Sulkowicz’ senior thesis, titled “Mattress Performance” or “Carry That Weight,” is a literal expression of that emotional weight. In what she calls an endurance art piece, she will drag her mattress everywhere she goes on campus until her rapist is expelled or leaves. The project, she says, could extend for one day or for the entire remainder of her time at Columbia.

“The past year or so of my life has been really marked by telling people what happened in that most intimate private space and bringing it out into the light,” she says. “So I think the act of carrying something that is normally found in our bedroom out into the light is supposed to mirror the way I’ve talked to the media and talked to different news channels, etc.”

When Sulkowicz’s case made it to a university hearing seven months after the actual incident occurred, administrators were confused about how anal rape could happen and she had to draw a diagram. The experience left her feeling physically ill.

Two other women came forward to say they had been assaulted by the same student, but all believe their cases were mishandled, in part by mistake-riddled record-keeping on the part of university authorities (note: aliases were used in early reporting on the case to protect the identity of those involved).

Their alleged attacker was found not responsible by the university, and remains at the school.

“I was so naive that I guess I thought they would just believe me because I was telling the truth,” Sulkowicz told The Huffington Post in February. “I didn’t expect the school was going to try to not take my side.”

Sulkowicz was one of 23 students who filed a federal complaint against Columbia for mishandling sexual assault cases, in violation of the gender equity law Title IX. The U.S. Department of Education has yet to determine whether it will investigate the university.

“Carry That Weight” is especially powerful protest against injustice, while also forcing her community to face the emotional and physical trauma of sexual assault. While one of her rules for the performance is that she can’t ask for help carrying it around, Sulkowicz said others are allowed to offer their help.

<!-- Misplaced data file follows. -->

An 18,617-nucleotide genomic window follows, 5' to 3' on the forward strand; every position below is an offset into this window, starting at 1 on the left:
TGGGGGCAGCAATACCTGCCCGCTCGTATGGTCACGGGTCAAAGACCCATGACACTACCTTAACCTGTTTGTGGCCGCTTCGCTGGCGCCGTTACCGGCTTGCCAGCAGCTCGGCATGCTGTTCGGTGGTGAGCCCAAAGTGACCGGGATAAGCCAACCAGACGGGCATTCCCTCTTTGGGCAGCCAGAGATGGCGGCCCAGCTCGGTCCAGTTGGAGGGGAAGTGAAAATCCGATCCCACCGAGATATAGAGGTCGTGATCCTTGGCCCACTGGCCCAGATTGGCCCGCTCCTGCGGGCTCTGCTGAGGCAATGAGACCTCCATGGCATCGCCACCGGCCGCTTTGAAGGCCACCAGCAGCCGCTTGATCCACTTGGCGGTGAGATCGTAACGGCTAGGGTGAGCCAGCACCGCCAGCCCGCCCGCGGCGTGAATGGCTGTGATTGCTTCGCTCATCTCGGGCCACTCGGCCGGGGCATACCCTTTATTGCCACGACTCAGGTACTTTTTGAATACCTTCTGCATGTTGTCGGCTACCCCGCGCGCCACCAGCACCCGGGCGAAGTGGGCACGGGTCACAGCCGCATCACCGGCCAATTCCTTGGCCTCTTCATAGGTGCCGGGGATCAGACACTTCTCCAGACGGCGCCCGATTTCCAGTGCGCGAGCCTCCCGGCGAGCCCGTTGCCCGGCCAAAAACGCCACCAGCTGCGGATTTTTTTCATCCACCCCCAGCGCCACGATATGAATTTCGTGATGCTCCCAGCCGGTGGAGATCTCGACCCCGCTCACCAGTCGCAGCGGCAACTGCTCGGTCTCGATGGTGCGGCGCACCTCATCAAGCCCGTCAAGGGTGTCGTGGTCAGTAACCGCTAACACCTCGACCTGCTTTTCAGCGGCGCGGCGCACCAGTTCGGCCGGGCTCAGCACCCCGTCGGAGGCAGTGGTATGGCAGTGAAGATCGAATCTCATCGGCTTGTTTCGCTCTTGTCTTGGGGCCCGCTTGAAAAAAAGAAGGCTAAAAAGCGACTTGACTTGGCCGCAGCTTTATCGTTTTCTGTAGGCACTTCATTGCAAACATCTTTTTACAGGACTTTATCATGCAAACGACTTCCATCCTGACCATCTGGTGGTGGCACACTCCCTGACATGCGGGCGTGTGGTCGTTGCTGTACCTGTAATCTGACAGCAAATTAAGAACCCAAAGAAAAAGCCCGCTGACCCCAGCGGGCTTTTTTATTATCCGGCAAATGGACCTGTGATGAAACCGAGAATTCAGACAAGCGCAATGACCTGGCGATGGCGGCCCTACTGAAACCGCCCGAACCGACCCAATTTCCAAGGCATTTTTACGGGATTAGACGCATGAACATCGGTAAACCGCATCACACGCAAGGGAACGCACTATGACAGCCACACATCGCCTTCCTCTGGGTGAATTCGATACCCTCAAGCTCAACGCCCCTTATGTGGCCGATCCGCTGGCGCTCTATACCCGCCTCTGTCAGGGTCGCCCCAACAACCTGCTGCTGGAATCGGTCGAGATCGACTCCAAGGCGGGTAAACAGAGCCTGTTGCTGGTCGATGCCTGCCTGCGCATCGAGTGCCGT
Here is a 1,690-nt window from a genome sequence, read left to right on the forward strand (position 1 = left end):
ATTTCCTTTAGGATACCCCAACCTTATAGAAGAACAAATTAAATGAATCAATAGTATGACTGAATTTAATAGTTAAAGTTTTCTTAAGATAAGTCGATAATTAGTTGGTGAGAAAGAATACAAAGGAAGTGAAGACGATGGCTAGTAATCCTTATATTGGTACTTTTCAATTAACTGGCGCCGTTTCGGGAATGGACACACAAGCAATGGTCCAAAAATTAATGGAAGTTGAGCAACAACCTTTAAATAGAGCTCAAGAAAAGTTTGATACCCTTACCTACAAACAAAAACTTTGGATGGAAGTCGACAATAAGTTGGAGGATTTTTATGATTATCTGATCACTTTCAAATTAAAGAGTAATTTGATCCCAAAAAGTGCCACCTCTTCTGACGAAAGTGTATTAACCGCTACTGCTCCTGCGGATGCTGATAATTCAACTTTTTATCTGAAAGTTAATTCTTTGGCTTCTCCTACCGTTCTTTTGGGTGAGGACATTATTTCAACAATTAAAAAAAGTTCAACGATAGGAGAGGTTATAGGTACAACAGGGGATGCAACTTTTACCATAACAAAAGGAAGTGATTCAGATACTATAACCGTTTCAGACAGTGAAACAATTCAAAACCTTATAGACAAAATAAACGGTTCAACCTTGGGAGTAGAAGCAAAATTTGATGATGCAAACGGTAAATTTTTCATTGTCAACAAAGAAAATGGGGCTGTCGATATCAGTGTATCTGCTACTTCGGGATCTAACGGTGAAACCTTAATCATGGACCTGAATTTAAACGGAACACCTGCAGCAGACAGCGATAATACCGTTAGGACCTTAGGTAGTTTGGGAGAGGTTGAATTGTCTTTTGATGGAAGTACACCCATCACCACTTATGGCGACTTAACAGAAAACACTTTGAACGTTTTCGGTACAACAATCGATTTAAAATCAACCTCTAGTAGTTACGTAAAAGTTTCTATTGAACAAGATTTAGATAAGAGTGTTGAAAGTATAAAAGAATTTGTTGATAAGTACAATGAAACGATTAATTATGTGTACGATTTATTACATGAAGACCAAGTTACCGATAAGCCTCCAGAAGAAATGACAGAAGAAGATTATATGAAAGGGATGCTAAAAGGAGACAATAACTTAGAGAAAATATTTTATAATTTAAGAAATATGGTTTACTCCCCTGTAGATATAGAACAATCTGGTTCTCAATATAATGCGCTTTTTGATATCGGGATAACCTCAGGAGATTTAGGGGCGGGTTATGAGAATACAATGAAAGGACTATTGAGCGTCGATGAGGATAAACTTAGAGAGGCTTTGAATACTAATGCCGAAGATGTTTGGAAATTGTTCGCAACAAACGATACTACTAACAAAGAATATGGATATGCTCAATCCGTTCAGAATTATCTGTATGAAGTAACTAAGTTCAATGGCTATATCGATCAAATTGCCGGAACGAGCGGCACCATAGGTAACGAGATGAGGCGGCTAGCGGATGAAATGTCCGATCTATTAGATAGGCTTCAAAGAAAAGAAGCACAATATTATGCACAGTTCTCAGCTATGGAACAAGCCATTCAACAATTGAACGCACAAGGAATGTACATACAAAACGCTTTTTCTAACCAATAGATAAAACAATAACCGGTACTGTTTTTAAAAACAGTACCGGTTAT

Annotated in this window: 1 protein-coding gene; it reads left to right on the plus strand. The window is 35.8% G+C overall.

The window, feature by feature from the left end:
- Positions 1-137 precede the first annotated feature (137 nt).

“I’m hoping that not only do I get better at carrying the mattress, but… I’m very interested in seeing where this piece goes and what sort of life it takes on,” she says.

Additional reporting by Tyler Kingkade.

Need help? In the U.S., visit the National Sexual Assault Online Hotline operated by RAINN. For more resources, visit the National Sexual Violence Resource Center’s website.

                     

Parochial Air

Prescription drugs do well here. Normal
balance seems easily disturbed.
Karen’s neck is bothering her again and
I am suffering in this city which,
for all its humidity, has never had
a major Star Trek convention with
inflammation the physician’s assistant
found by hand. The things we pay to have
done to us while perfectly good dresses
hang on sale racks. I don’t need
inflammation explained. What is there
to do with evidence but burn it. We all
know the temperature of sin. And so
these blue pills are for vaginitis and
oval with patience these help me sleep
when I let them. Also they keep the
dreams from me leaving me with only
this steaming local air to contend with
in the dark. Things form in this climate,
my therapist explains, unknown further
north. Calm talk of fungus follows. He
means to suggest I suppose this condition
I am carrying on so about in extreme
language may have nothing to do with the
man who first dropped to his knees.
Sniffed at me like an animal or a man
gone mad. I just want to smell it, he said,
but he lied.

~ Frances Driscoll

                   

“Rape Poem to End All Rape Poems,” by Justice Hehir, Lindsey Michelle Williams, Kate Thomas, and Lillie Hannon, Rutgers University Students